The stage 4 kidney disease


stage 4 kidney disease

The American Association of Kidney Patients (AAKP) defines stage 4 kidney disease as follows: Stage 4 CKD is present when the kidneys have lost more than 90% of their ability to function and dialysis or a kidney transplant is needed. In other words, at this point, you would be diagnosed with end-stage renal disease. Stage 4 CKD, which is also known as renal failure or advanced kidney disease, is the most advanced stage of chronic kidney disease (CKD).

Basics of Kidney work

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To understand what stage 4 means, it helps to have a basic understanding of how the kidneys work. The kidneys are two bean-shaped organs that are located near the middle of the back, just below the rib cage. They remove excess water and waste from your blood while conserving important nutrients. As blood passes through tiny capillaries in each nephron, these specialized cells filter out excess water and waste materials in order to get rid of them from the body in the form of urine.

The symptoms of stage 4 of kidney disease

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When you have stage 4 CKD, all the symptoms of earlier stages tend to get worse and new ones to appear. The following is a list of common symptoms:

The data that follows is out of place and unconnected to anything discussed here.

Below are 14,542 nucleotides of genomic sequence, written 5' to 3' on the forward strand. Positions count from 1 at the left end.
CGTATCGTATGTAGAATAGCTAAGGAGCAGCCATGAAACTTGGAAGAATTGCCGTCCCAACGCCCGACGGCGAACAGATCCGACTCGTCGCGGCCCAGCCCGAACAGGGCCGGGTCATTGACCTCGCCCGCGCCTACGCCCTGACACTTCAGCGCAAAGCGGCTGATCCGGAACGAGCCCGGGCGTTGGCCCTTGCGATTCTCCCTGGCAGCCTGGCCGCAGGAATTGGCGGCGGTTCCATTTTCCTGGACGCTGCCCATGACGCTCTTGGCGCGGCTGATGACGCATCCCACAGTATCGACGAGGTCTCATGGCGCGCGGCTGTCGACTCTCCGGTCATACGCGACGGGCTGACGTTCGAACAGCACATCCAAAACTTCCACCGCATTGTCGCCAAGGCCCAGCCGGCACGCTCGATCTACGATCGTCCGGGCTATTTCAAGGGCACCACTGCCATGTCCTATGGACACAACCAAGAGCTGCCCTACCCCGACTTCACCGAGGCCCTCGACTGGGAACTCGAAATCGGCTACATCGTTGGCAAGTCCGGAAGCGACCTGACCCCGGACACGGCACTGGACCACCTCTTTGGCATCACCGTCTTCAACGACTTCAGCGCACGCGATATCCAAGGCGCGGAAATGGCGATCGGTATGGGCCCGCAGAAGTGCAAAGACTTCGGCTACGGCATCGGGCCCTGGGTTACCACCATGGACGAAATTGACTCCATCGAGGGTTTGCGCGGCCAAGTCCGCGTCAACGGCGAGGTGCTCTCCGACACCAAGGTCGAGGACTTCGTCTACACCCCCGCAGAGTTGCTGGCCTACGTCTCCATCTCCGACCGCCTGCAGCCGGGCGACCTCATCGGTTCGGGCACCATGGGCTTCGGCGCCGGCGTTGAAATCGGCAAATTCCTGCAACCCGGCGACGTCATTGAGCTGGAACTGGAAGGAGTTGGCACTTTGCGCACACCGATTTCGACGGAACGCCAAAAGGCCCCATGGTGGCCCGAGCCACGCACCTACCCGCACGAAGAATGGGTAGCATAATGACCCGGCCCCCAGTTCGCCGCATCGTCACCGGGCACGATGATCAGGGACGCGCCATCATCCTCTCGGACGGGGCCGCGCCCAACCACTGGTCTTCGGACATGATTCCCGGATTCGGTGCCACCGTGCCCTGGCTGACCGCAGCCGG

Blood in your urine (hematuria):

This symptom might be caused by a medical procedure that irritates the lining of your urinary tract or it may indicate a more serious problem such as kidney damage due to diabetes. Sometimes hematuria is the first warning sign that you may develop kidney disease. Blood in the urine also may indicate bladder cancer, so it’s important to see your doctor if this symptom occurs without an apparent cause such as injury from coughing, straining during bowel movements, or heavy lifting.

Fatigue:

If you have CKD, you are likely to experience lethargy and feel exhausted even after sleeping for 8 hours at night. Fatigue often is present when advanced kidney failure develops, but sometimes it can occur before any noticeable decline in kidney function has occurred. The reason for the fatigue is not clearly understood, but it may be related to low blood pressure, anemia, or abnormalities in your hormone levels.

Swelling (edema):

Swelling of your feet and ankles is due to excess fluid building up in your tissues because the kidneys aren’t removing enough water from your blood. This symptom can occur at any stage of kidney disease, but it is more likely to happen when stage 4 CKD has developed.

Eating problems :

People with CKD may develop a strong desire to eat large quantities of food known as polyphagia. At the same time, they are losing appetite and experiencing nausea because their bodies aren’t getting enough nutrition to sustain themselves.

Loss of appetite (anorexia):

Even when you feel like eating large amounts, your body might not be able to absorb enough nutrients from food due to organ damage or other health problems present in late-stage kidney failure. You also may lose your sense of smell or taste if the kidneys fail altogether.

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